Configure VPN gateway transit for virtual network peering

This article helps you configure gateway transit for virtual network peering. Virtual network peering seamlessly connects two Azure virtual networks, merging the two virtual networks into one for connectivity purposes. Gateway transit is a peering property that enables one virtual network to utilize the VPN gateway in the peered virtual network for cross-premises or VNet-to-VNet connectivity. The following diagram shows how gateway transit works with virtual network peering.

gateway-transit

In the diagram, gateway transit allows the peered virtual networks to use the Azure VPN gateway in Hub-RM. Connectivity available on the VPN gateway, including S2S, P2S, and VNet-to-VNet connections, applies to all three virtual networks. The transit option is available for peering between the same or different deployment models. The constraint is that the VPN gateway can only be in the virtual network using Resource Manager deployment model, as shown in the diagram.

In hub-and-spoke network architecture, gateway transit allows spoke virtual networks to share the VPN gateway in the hub, instead of deploying VPN gateways in every spoke virtual network. Routes to the gateway-connected virtual networks or on-premises networks will propagate to the routing tables for the peered virtual networks using gateway transit. You can disable the automatic route propagation from the VPN gateway. Create a routing table with the "Disable BGP route propagation" option, and associate the routing table to the subnets to prevent the route distribution to those subnets. For more information, see Virtual network routing table.

There are two scenarios described in this document:

  1. Both virtual networks are using the Resource Manager deployment model
  2. The spoke virtual network is classic, and the hub virtual network with gateway is in Resource Manager

Requirements

Note

This article has been updated to use the new Azure PowerShell Az module. You can still use the AzureRM module, which will continue to receive bug fixes until at least December 2020. To learn more about the new Az module and AzureRM compatibility, see Introducing the new Azure PowerShell Az module. For Az module installation instructions, see Install Azure PowerShell.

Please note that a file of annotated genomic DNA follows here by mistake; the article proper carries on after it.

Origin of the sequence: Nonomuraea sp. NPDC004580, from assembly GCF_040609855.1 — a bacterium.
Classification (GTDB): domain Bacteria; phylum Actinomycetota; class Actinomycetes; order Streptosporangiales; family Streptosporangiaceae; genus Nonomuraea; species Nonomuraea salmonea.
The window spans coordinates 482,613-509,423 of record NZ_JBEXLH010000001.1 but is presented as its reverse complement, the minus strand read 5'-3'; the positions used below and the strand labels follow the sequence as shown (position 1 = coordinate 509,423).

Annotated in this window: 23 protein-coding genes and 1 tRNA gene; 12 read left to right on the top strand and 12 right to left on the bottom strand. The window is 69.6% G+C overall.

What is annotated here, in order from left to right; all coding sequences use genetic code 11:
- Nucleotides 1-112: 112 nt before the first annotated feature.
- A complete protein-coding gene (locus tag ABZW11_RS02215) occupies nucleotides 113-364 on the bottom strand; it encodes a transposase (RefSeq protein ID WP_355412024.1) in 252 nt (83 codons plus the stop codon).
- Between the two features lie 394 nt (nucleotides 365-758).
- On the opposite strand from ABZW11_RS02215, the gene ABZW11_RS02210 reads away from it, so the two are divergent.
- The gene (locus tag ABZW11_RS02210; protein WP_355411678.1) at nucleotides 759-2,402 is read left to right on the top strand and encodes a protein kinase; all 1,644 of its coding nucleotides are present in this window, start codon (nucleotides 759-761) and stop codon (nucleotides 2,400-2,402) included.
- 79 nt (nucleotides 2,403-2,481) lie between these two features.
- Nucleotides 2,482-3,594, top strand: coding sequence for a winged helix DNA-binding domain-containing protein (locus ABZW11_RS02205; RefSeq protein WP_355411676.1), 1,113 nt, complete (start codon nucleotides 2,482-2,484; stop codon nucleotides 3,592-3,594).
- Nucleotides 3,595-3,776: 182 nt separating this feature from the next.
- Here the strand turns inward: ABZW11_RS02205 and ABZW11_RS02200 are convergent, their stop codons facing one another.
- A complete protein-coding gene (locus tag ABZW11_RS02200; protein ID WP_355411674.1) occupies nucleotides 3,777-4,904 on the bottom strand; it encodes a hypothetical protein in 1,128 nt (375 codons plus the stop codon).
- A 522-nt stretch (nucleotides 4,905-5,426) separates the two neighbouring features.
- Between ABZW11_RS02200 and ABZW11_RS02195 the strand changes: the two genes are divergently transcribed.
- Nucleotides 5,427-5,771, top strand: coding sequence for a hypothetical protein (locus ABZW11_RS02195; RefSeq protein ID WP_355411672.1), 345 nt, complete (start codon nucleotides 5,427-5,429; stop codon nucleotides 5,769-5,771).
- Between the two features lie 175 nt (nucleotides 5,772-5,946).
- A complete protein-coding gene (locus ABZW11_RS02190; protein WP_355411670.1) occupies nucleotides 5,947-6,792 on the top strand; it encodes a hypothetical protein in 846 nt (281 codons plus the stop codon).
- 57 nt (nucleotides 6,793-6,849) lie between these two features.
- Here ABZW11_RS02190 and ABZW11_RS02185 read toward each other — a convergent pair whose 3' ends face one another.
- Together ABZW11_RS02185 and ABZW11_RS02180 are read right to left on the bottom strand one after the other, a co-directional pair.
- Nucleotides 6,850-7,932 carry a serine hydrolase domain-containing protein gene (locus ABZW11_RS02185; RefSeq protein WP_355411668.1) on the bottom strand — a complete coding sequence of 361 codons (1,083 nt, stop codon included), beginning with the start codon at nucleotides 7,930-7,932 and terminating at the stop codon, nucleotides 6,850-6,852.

The example in this document requires the following resources to be created:

  1. Hub-RM virtual network with a VPN gateway
  2. Spoke-RM virtual network
  3. Spoke-Classic virtual network with the classic deployment model
  4. The account you use requires the necessary roles and permission. See the Permissions section of this article for details.

Refer to the following documents for instructions:

  1. Create a VPN gateway in a virtual network
  2. Create virtual network peering with the same deployment model
  3. Create virtual network peering with different deployment models

Permissions

The accounts you use to create a virtual network peering must have the necessary roles or permissions. In the example below, if you were peering two virtual networks named Hub-RM and Spoke-Classic, your account must have the following roles or permissions for each virtual network:

Virtual network Deployment model Role Permissions
Hub-RM Resource Manager Network Contributor Microsoft.Network/virtualNetworks/virtualNetworkPeerings/write
Classic Classic Network Contributor N/A
Spoke-Classic Resource Manager Network Contributor Microsoft.Network/virtualNetworks/peer
Classic Classic Network Contributor Microsoft.ClassicNetwork/virtualNetworks/peer

Learn more about built-in roles and assigning specific permissions to custom roles (Resource Manager only).

Resource Manager to Resource Manager peering with gateway transit

Follow the instructions to create or update the virtual network peerings to enable gateway transit.